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The Good Listener: How Do I Avoid 'The iTunes Pit Of Despair'?

We get a lot of mail at NPR Music, and alongside the ingredients to an Ozzy Osbourne costume that'll fit a 10-year-old girl is a slew of smart questions about how music fits into our lives — and, this week, thoughts on managing a library while maintaining one's connection to music.

Jane in London writes via email: "When I was a teenager, I saved up to buy music, bought one CD or record at a time, and listened to the crap out of it. I knew all the lyrics, I knew melodies and bass parts, I had different recordings of the same track — all that. Now, I download a heap of music: some albums, some singles, some random tracks that catch my fancy. I listen to them a few times, and then they get lost in the iTunes pit of despair.

"At this stage, I have very little idea what's in there. I miss knowing music really well. I'm not really one to delete things from my iTunes library, but now I get lost in there. Part of this is a question about how to manage an iTunes library better, but part of it is about the depth to which you know a track and how and when a track sinks more deeply into your psyche. Is that more important when you're younger, or do you just have more time for it at that stage of life?"

The two problems you identify — an out-of-control music library and the loss of a close connection to individual songs — are closely related. If you can't find something when you need it, then what use is having it in the first place? In any situation where you're trying to organize something unwieldy, it's helpful to ask the question, "What's the fastest, easiest and least painful way to subtract?" If you're cleaning a house, for example, you want to look for large and cumbersome items that, when removed from the premises entirely, create space, which can in turn absorb clutter from elsewhere.

Even though the problem you're describing doesn't involve the expansion and contraction of physical space, the same principle applies to a digital music library — but with the added benefit of never having to fully throw anything away. My recommendation for avoiding "the iTunes pit of despair" is to take your music folder, the entire digital library you keep on your computer, and drag a copy of it onto the biggest hard drive you've got. Then, having backed everything up, you can clear your conscience enough to blow up your library with a ruthless lack of sentimentality, because you're not actually discarding anything.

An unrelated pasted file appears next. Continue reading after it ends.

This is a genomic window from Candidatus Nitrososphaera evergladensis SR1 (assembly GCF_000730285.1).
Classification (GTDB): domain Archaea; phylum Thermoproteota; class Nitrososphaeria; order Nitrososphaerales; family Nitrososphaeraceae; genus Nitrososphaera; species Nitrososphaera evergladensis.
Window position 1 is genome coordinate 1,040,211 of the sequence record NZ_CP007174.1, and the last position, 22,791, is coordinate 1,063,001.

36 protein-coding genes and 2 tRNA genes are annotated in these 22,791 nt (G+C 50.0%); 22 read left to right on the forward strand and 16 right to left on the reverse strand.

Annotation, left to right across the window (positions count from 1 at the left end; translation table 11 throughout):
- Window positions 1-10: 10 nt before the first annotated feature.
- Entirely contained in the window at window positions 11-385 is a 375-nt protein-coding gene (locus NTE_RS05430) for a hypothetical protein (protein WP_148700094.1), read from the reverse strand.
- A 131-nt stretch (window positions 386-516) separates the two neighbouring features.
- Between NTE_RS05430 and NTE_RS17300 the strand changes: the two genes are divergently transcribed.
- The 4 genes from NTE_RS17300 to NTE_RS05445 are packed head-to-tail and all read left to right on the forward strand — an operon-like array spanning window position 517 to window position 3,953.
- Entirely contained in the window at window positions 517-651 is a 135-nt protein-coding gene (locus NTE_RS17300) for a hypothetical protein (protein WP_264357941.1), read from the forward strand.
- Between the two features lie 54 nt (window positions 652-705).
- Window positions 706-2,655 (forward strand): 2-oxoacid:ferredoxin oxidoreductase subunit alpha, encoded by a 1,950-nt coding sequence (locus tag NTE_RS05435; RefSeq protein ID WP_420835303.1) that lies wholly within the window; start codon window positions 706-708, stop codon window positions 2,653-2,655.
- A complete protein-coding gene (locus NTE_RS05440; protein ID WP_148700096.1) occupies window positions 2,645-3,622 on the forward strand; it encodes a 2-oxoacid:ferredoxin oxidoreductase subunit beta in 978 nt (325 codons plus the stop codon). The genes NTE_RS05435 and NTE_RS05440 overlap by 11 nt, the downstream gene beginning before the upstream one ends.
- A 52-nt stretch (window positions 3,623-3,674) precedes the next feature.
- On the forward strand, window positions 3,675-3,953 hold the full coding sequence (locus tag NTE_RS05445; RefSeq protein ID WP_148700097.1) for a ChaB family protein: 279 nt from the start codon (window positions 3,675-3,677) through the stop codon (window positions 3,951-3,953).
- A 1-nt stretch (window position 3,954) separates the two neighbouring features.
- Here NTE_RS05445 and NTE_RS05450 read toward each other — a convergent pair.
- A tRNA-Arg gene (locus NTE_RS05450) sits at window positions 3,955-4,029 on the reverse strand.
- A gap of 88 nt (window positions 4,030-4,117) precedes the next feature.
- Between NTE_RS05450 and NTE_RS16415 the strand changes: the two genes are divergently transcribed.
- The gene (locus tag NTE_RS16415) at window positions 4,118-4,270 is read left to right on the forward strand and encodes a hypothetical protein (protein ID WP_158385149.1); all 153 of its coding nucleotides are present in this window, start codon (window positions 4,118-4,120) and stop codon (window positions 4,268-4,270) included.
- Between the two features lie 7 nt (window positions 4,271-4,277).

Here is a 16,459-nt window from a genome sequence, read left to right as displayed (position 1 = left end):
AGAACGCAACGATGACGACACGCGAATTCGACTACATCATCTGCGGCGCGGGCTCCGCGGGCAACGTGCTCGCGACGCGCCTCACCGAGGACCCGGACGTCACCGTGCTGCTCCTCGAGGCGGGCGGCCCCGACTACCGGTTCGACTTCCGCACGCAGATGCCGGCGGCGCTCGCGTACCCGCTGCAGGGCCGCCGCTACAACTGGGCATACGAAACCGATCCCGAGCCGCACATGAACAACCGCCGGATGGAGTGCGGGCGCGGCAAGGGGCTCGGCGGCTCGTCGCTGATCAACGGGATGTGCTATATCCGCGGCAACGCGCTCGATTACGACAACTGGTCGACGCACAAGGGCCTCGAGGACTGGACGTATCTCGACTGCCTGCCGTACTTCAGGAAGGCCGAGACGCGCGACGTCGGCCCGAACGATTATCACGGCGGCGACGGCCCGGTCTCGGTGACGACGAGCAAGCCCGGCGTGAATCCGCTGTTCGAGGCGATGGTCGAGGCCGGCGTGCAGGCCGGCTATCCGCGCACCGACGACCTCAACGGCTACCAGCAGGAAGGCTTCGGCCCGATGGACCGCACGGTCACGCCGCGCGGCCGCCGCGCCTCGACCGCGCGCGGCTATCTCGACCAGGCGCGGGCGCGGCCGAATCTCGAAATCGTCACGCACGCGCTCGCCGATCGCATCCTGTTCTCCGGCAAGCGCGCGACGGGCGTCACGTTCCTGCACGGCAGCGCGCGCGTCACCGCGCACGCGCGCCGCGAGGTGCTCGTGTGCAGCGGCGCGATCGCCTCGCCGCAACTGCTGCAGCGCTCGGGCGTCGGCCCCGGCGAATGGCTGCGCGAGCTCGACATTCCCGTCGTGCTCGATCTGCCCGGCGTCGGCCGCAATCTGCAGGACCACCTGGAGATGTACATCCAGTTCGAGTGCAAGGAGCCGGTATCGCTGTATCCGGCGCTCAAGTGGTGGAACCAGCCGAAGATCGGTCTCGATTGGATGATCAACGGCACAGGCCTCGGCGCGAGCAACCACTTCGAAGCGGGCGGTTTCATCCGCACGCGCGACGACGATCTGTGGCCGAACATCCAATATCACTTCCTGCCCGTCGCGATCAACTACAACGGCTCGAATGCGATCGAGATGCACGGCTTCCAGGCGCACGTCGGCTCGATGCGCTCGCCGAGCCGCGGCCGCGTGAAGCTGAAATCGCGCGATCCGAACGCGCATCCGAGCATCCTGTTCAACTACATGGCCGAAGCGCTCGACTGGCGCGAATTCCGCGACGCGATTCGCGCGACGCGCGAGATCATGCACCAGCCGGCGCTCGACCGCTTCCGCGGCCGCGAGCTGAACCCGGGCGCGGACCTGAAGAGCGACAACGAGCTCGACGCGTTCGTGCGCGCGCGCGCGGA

You've probably heard the expression "email bankruptcy," where folks with out-of-control inboxes just decide — sometimes accompanied by an announcement to the world, sometimes not — that they're going to chuck everything in an archive folder, start over from zero, and reply to nothing from before the point when they did so. You can absolutely declare "music bankruptcy" and then, moving forward, add things to your new library that you find yourself missing. From there, sort music into playlists as you go along: old favorites, new releases, things friends have recommended, stuff you've never heard of, songs you want to study endlessly, and so on. You'll spend more time examining songs in the future, but it'll be worth it: You can both feel more connected with music and no longer have to feel guilty and lost every time you open your computer. Which, when you think about it, makes it better than email bankruptcy.

As for wishing you could get to know songs more deeply, this is an incredibly common feeling — in fact, it's practically universal. After all, when you're young and relatively free of responsibility, you have enormous amounts of free time compared to when you're an adult with a full-time job, grown-up relationships and day-to-day obligations. When I was a kid, I used to listen to Top 40 countdowns and painstakingly scrawl the charts into spiral-bound notebooks, because what else was I going to do on a Sunday afternoon? Go outside?

Add to that an absurd modern-day abundance of music — it's gotten to where iTunes just sticks U2 albums in your library whether you want them or not — and it's no wonder you're spending less and less time obsessing over each track. You needn't be afraid to throw up your hands, set everything aside in a safe place, start over, and really sink into the new arrivals that strike your fancy. Don't worry, you'll get lost again soon enough.

Got a music-related question you want answered? Leave it in the comments, drop us an email at allsongs@npr.org or tweet @allsongs.

Copyright 2021 NPR. To see more, visit https://www.npr.org.

Stephen Thompson is a writer, editor and reviewer for NPR Music, where he speaks into any microphone that will have him and appears as a frequent panelist on All Songs Considered. Since 2010, Thompson has been a fixture on the NPR roundtable podcast Pop Culture Happy Hour, which he created and developed with NPR correspondent Linda Holmes. In 2008, he and Bob Boilen created the NPR Music video series Tiny Desk Concerts, in which musicians perform at Boilen's desk. (To be more specific, Thompson had the idea, which took seconds, while Boilen created the series, which took years. Thompson will insist upon equal billing until the day he dies.)